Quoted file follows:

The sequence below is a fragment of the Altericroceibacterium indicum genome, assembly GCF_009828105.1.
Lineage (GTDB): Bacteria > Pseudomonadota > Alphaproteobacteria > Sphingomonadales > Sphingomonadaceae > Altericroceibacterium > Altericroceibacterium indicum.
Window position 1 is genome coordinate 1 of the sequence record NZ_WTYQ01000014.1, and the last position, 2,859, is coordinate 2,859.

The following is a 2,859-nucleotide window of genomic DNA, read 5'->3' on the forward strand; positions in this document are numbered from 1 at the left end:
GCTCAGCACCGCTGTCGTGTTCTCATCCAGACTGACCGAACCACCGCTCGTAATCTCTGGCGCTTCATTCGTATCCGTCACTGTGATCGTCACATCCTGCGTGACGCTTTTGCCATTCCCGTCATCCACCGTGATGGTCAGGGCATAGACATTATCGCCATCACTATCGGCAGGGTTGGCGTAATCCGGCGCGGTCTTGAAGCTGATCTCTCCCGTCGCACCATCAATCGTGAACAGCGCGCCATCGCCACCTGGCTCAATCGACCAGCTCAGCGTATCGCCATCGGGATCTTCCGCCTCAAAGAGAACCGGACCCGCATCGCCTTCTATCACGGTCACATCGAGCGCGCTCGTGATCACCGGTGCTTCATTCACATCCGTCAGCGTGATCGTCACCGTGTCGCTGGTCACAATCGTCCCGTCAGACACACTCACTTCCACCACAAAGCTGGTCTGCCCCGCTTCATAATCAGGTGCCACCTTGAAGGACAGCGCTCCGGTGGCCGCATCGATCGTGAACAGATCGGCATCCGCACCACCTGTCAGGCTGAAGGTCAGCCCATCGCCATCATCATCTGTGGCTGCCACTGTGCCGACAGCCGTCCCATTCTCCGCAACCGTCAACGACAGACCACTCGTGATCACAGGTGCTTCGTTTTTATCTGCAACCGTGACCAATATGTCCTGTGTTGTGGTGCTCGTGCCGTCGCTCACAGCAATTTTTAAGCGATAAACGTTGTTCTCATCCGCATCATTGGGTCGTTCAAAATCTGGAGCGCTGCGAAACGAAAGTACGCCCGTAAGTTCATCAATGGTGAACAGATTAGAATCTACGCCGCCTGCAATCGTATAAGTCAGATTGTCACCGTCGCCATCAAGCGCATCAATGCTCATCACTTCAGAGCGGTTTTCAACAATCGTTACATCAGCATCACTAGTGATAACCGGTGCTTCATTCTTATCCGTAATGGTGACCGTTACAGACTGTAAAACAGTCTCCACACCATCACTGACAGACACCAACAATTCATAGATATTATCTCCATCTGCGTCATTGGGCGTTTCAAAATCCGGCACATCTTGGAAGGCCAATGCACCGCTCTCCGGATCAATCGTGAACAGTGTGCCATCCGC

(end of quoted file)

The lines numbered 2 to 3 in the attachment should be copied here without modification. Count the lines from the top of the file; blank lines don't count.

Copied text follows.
Lineage (GTDB): Bacteria > Pseudomonadota > Alphaproteobacteria > Sphingomonadales > Sphingomonadaceae > Altericroceibacterium > Altericroceibacterium indicum.
Window position 1 is genome coordinate 1 of the sequence record NZ_WTYQ01000014.1, and the last position, 2,859, is coordinate 2,859.